Man Buys Two Metric Tons of LEGO Bricks; Sorts Them Via Machine Learning
May 21, 2017
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iStock // Ekaterina Minaeva

Jacques Mattheij made a small, but awesome, mistake. He went on eBay one evening and bid on a bunch of bulk LEGO brick auctions, then went to sleep. Upon waking, he discovered that he was the high bidder on many, and was now the proud owner of two tons of LEGO bricks. (This is about 4400 pounds.) He wrote, "[L]esson 1: if you win almost all bids you are bidding too high."

Mattheij had noticed that bulk, unsorted bricks sell for something like €10/kilogram, whereas sets are roughly €40/kg and rare parts go for up to €100/kg. Much of the value of the bricks is in their sorting. If he could reduce the entropy of these bins of unsorted bricks, he could make a tidy profit. While many people do this work by hand, the problem is enormous—just the kind of challenge for a computer. Mattheij writes:

There are 38000+ shapes and there are 100+ possible shades of color (you can roughly tell how old someone is by asking them what lego colors they remember from their youth).

In the following months, Mattheij built a proof-of-concept sorting system using, of course, LEGO. He broke the problem down into a series of sub-problems (including "feeding LEGO reliably from a hopper is surprisingly hard," one of those facts of nature that will stymie even the best system design). After tinkering with the prototype at length, he expanded the system to a surprisingly complex system of conveyer belts (powered by a home treadmill), various pieces of cabinetry, and "copious quantities of crazy glue."

Here's a video showing the current system running at low speed:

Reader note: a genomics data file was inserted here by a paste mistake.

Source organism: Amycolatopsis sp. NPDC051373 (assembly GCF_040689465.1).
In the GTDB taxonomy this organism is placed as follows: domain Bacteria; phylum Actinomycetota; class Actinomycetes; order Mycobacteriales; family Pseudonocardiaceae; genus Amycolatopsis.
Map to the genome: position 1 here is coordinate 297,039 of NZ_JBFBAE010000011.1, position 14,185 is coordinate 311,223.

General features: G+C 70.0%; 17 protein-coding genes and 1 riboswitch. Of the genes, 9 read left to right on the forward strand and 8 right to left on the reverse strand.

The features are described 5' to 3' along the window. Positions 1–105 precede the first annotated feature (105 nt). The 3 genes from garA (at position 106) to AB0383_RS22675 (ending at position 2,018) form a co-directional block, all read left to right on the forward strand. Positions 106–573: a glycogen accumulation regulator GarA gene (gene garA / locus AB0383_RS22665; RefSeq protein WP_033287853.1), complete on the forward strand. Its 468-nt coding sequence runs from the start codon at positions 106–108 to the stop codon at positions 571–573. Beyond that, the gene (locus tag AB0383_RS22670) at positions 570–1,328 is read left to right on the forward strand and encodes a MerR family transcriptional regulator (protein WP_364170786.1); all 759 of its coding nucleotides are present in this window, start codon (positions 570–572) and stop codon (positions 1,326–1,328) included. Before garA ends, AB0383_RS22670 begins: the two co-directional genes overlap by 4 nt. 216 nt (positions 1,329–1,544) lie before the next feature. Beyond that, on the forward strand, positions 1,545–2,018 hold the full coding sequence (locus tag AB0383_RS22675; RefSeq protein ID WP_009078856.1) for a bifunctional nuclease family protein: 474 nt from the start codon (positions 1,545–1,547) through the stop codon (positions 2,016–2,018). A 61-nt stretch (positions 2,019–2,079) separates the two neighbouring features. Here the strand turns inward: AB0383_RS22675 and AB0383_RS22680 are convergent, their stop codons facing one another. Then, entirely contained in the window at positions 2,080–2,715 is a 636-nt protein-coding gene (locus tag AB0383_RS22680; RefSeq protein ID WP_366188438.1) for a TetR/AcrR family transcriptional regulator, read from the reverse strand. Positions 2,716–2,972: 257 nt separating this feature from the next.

The key part of the system was running the bricks past a camera paired with a computer running a neural net-based image classifier. That allows the computer (when sufficiently trained on brick images) to recognize bricks and thus categorize them by color, shape, or other parameters. Remember that as bricks pass by, they can be in any orientation, can be dirty, can even be stuck to other pieces. So having a flexible software system is key to recognizing—in a fraction of a second—what a given brick is, in order to sort it out. When a match is found, a jet of compressed air pops the piece off the conveyer belt and into a waiting bin.

After much experimentation, Mattheij rewrote the software (several times in fact) to accomplish a variety of basic tasks. At its core, the system takes images from a webcam and feeds them to a neural network to do the classification. Of course, the neural net needs to be "trained" by showing it lots of images, and telling it what those images represent. Mattheij's breakthrough was allowing the machine to effectively train itself, with guidance: Running pieces through allows the system to take its own photos, make a guess, and build on that guess. As long as Mattheij corrects the incorrect guesses, he ends up with a decent (and self-reinforcing) corpus of training data. As the machine continues running, it can rack up more training, allowing it to recognize a broad variety of pieces on the fly.

Here's another video, focusing on how the pieces move on conveyer belts (running at slow speed so puny humans can follow). You can also see the air jets in action:

In an email interview, Mattheij told Mental Floss that the system currently sorts LEGO bricks into more than 50 categories. It can also be run in a color-sorting mode to bin the parts across 12 color groups. (Thus at present you'd likely do a two-pass sort on the bricks: once for shape, then a separate pass for color.) He continues to refine the system, with a focus on making its recognition abilities faster. At some point down the line, he plans to make the software portion open source. You're on your own as far as building conveyer belts, bins, and so forth.

Check out Mattheij's writeup in two parts for more information. It starts with an overview of the story, followed up with a deep dive on the software. He's also tweeting about the project (among other things). And if you look around a bit, you'll find bulk LEGO brick auctions online—it's definitely a thing!

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Name the Author Based on the Character
May 23, 2017